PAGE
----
February 26, 2024

Ffrom the depths of the Amazon rainforest to the deserts of Antarctica, great questions remain unanswered about life on Earth. We asked leading scientists and conservationists: what’s the one thing you want to know about the planet that remains a mystery?

How many species are there on earth?

Andy Purvis in the Wildlife Garden at the NHM
Photo: Courtesy of the Trustees of the Natural History Museum

“How many different species of animals do we share the planet with? Estimates range from as few as 3 million to as many as 100 million, and there is little sign that we are yet converging on an answer.”

Prof Andy Purvis is a researcher at the Natural History Museum and a co-author of the 2019 UN global assessment of the planet

I would go back 540m years to see the ‘biological big bang’

Corrie Moreau stands in front of bookshelves with a model of a giant ant on the palm of her hand.
Photo: Allison Usavage / Courtesy of Cornell University

“As an evolutionary biologist, I would love to have a time machine to go back to the Cambrian explosion [when most major animal groups first appeared in the fossil record] to see why this short period led to the really rapid rise of most animal groups, and why some like trilobites [extinct marine arthropods] did not survive.”

Evolutionary biologist Dr Corrie Moreau is an expert on ants at Cornell University’s Moreau Laboratory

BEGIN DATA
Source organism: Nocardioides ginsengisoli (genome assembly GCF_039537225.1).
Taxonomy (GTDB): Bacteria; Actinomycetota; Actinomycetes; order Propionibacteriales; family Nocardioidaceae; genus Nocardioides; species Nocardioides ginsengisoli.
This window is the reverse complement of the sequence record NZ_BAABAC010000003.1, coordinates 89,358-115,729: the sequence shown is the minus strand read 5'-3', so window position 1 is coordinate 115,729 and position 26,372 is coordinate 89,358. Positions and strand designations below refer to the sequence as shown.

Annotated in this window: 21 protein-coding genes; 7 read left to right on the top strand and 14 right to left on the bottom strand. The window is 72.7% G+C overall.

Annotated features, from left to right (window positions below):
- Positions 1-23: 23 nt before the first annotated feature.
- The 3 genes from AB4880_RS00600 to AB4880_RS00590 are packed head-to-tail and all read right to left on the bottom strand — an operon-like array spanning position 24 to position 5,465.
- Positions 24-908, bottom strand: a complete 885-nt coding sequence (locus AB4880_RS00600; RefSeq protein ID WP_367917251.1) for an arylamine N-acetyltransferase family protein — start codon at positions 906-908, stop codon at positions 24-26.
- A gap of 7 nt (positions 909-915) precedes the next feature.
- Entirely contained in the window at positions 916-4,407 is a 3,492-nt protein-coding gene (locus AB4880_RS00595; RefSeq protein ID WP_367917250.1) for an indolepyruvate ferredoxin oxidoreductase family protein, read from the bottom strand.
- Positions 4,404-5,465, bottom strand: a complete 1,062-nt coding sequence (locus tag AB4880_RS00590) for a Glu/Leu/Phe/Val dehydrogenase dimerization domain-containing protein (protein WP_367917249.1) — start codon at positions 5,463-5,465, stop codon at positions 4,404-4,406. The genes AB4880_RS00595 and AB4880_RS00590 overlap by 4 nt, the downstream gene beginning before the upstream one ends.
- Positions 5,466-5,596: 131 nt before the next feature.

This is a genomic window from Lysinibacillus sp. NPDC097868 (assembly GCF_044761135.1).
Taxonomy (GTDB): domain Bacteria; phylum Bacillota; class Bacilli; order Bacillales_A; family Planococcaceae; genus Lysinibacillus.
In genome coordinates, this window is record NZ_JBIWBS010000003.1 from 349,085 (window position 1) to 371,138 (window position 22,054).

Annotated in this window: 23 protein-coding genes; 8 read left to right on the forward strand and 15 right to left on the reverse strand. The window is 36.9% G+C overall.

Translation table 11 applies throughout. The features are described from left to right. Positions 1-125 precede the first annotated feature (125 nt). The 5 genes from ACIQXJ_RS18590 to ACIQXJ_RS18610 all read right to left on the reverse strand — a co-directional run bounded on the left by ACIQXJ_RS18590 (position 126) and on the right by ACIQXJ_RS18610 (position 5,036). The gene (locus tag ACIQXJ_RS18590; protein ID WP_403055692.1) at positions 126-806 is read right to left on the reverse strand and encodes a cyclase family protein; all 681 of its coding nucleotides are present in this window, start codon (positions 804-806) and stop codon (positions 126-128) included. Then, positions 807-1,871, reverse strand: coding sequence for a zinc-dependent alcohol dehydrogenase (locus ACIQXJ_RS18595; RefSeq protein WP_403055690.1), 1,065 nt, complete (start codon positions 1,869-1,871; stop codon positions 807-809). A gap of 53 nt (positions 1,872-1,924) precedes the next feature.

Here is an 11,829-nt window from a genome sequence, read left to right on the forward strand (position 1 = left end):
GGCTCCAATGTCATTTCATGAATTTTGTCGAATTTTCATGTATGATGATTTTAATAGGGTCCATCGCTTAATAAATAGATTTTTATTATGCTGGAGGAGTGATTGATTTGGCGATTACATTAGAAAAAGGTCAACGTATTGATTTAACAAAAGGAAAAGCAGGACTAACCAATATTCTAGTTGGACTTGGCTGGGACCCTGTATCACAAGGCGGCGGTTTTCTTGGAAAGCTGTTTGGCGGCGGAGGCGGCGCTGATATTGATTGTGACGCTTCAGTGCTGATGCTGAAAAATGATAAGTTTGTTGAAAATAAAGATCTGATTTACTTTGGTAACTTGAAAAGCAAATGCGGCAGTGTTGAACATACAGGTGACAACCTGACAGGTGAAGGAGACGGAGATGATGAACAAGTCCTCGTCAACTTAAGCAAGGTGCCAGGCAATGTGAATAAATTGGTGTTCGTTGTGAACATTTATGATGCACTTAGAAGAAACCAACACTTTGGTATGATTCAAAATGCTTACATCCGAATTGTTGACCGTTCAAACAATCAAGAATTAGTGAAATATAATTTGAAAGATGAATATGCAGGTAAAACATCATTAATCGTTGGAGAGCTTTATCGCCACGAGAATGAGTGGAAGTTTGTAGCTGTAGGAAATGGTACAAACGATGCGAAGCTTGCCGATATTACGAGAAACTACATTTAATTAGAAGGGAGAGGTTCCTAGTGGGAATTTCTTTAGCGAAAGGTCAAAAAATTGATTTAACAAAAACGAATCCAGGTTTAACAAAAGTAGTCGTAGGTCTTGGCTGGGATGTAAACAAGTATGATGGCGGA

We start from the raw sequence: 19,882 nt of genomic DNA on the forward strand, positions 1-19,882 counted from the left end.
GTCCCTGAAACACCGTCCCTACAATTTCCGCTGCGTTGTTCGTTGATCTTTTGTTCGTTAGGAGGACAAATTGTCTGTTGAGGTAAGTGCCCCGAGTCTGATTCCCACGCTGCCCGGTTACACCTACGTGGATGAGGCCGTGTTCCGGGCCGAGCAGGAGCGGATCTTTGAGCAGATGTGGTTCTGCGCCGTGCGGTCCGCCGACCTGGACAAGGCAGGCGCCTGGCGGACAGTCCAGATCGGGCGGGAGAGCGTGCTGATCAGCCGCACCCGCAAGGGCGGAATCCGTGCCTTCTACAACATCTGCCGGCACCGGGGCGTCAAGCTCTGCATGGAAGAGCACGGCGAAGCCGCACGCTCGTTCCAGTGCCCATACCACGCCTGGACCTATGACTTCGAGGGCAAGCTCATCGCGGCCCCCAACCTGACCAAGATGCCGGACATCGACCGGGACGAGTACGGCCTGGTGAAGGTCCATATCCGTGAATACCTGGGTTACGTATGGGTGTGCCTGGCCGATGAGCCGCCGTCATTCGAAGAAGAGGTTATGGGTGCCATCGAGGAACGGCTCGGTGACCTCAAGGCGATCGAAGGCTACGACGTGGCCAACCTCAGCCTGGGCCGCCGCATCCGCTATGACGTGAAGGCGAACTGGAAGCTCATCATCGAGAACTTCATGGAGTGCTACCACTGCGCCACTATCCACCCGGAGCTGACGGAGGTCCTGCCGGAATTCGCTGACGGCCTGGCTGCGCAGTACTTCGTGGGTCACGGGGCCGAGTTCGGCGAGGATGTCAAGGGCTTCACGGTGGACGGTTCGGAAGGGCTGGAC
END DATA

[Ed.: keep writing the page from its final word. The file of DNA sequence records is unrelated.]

Can some of the smallest life forms help prevent climate crisis?

Bonnie Waring stands with her hands in the air leaning against the bottom of a gigantic tree.

“Just as we humans rely on our gut microbiomes for good digestion, the dirt under our feet contains a countless number of bacteria, fungi and viruses that affect the health of soil and the plants that grow in it. Because most of these organisms cannot be grown in the laboratory, we know very little about their ecology. Yet the presence of specific microbes can help trees grow to three times faster. Could these ‘good microbes’ be some of our best allies in fighting climate change and promoting food security?”

Dr. Bonnie Waring is a senior lecturer at the Grantham Institute at Imperial College London

What is the full biodiversity of the Amazon or Congo basin rainforests?

Alexandre Antonelli stands smiling in front of a jungle view with trees, clouds and mountains stretching into the distance.

“I would like to understand the full diversity in a small area of ​​tropical rainforest – like 100 by 100 meters: how many species live there or pass through, what interactions they have with each other, how old they are, where they come from , what they do. Beyond the scientific insights it would give us, I hope it will help convince people of the extreme complexity and value of ecosystems assembled over millennia – and that protecting what we have left is always a better choice than to later destroy and try to restore.”

Prof Alexandre Antonelli is the director of science at the Royal Botanic GardensKew

How do animals affect the workings of the earth?

Yadvinder Malhi smiles for the camera playing with a very flexible, leafy tree branch wrapped around his neck.
Photo: Jake Bryant / Courtesy of Society for Tropical Biology and Conservation